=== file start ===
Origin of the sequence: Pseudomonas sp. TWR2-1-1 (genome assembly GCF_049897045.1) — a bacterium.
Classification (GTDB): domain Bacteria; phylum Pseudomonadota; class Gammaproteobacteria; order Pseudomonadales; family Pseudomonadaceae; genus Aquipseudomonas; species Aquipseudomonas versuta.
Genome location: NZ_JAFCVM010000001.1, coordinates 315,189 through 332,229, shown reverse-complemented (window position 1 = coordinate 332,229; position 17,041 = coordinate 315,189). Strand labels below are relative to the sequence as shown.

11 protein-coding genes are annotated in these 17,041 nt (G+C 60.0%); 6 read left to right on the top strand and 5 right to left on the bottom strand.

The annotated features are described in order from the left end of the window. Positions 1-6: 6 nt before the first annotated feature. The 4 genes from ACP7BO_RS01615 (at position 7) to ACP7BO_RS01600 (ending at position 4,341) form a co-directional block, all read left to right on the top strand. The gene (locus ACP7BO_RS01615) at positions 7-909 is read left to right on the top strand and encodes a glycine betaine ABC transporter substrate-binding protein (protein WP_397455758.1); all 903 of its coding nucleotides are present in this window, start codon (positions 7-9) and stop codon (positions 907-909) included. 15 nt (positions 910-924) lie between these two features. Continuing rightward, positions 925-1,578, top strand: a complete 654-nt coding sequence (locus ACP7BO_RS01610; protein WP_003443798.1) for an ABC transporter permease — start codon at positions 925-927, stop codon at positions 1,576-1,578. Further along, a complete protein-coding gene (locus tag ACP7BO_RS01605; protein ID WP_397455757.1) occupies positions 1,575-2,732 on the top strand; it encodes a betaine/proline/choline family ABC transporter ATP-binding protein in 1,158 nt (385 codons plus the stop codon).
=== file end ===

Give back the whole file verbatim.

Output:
Origin of the sequence: Pseudomonas sp. TWR2-1-1 (genome assembly GCF_049897045.1) — a bacterium.
Classification (GTDB): domain Bacteria; phylum Pseudomonadota; class Gammaproteobacteria; order Pseudomonadales; family Pseudomonadaceae; genus Aquipseudomonas; species Aquipseudomonas versuta.
Genome location: NZ_JAFCVM010000001.1, coordinates 315,189 through 332,229, shown reverse-complemented (window position 1 = coordinate 332,229; position 17,041 = coordinate 315,189). Strand labels below are relative to the sequence as shown.

11 protein-coding genes are annotated in these 17,041 nt (G+C 60.0%); 6 read left to right on the top strand and 5 right to left on the bottom strand.

The annotated features are described in order from the left end of the window. Positions 1-6: 6 nt before the first annotated feature. The 4 genes from ACP7BO_RS01615 (at position 7) to ACP7BO_RS01600 (ending at position 4,341) form a co-directional block, all read left to right on the top strand. The gene (locus ACP7BO_RS01615) at positions 7-909 is read left to right on the top strand and encodes a glycine betaine ABC transporter substrate-binding protein (protein WP_397455758.1); all 903 of its coding nucleotides are present in this window, start codon (positions 7-9) and stop codon (positions 907-909) included. 15 nt (positions 910-924) lie between these two features. Continuing rightward, positions 925-1,578, top strand: a complete 654-nt coding sequence (locus ACP7BO_RS01610; protein WP_003443798.1) for an ABC transporter permease — start codon at positions 925-927, stop codon at positions 1,576-1,578. Further along, a complete protein-coding gene (locus tag ACP7BO_RS01605; protein ID WP_397455757.1) occupies positions 1,575-2,732 on the top strand; it encodes a betaine/proline/choline family ABC transporter ATP-binding protein in 1,158 nt (385 codons plus the stop codon).